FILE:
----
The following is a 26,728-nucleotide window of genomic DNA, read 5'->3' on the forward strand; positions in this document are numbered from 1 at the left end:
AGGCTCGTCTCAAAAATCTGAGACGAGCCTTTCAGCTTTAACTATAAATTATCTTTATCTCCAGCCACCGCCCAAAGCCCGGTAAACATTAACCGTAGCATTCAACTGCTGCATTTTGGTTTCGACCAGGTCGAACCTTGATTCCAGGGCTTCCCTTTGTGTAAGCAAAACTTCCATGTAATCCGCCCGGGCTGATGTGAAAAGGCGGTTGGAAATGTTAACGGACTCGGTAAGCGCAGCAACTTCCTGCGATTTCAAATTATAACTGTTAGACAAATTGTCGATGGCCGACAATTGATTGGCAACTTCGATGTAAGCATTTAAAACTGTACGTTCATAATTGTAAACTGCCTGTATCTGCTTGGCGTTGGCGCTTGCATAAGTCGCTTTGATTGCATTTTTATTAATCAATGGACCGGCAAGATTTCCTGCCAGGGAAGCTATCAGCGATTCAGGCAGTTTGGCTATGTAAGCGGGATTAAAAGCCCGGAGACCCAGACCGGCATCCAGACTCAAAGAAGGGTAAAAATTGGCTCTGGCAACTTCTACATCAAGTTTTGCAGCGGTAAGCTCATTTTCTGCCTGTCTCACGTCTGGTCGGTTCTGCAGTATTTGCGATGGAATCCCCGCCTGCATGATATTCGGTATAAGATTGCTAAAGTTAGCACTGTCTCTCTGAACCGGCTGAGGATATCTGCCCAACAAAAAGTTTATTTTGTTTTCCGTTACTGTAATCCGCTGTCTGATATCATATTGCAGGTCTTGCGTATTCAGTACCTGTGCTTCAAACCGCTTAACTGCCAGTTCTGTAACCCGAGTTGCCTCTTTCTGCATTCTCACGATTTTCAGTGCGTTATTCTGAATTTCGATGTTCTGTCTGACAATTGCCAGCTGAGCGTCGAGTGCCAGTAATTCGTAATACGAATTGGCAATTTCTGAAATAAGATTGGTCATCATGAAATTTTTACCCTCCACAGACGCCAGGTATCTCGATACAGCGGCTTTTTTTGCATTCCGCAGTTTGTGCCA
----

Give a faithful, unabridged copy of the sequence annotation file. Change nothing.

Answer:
The following is a 26,728-nucleotide window of genomic DNA, read 5'->3' on the forward strand; positions in this document are numbered from 1 at the left end:
AGGCTCGTCTCAAAAATCTGAGACGAGCCTTTCAGCTTTAACTATAAATTATCTTTATCTCCAGCCACCGCCCAAAGCCCGGTAAACATTAACCGTAGCATTCAACTGCTGCATTTTGGTTTCGACCAGGTCGAACCTTGATTCCAGGGCTTCCCTTTGTGTAAGCAAAACTTCCATGTAATCCGCCCGGGCTGATGTGAAAAGGCGGTTGGAAATGTTAACGGACTCGGTAAGCGCAGCAACTTCCTGCGATTTCAAATTATAACTGTTAGACAAATTGTCGATGGCCGACAATTGATTGGCAACTTCGATGTAAGCATTTAAAACTGTACGTTCATAATTGTAAACTGCCTGTATCTGCTTGGCGTTGGCGCTTGCATAAGTCGCTTTGATTGCATTTTTATTAATCAATGGACCGGCAAGATTTCCTGCCAGGGAAGCTATCAGCGATTCAGGCAGTTTGGCTATGTAAGCGGGATTAAAAGCCCGGAGACCCAGACCGGCATCCAGACTCAAAGAAGGGTAAAAATTGGCTCTGGCAACTTCTACATCAAGTTTTGCAGCGGTAAGCTCATTTTCTGCCTGTCTCACGTCTGGTCGGTTCTGCAGTATTTGCGATGGAATCCCCGCCTGCATGATATTCGGTATAAGATTGCTAAAGTTAGCACTGTCTCTCTGAACCGGCTGAGGATATCTGCCCAACAAAAAGTTTATTTTGTTTTCCGTTACTGTAATCCGCTGTCTGATATCATATTGCAGGTCTTGCGTATTCAGTACCTGTGCTTCAAACCGCTTAACTGCCAGTTCTGTAACCCGAGTTGCCTCTTTCTGCATTCTCACGATTTTCAGTGCGTTATTCTGAATTTCGATGTTCTGTCTGACAATTGCCAGCTGAGCGTCGAGTGCCAGTAATTCGTAATACGAATTGGCAATTTCTGAAATAAGATTGGTCATCATGAAATTTTTACCCTCCACAGACGCCAGGTATCTCGATACAGCGGCTTTTTTTGCATTCCGCAGTTTGTGCCA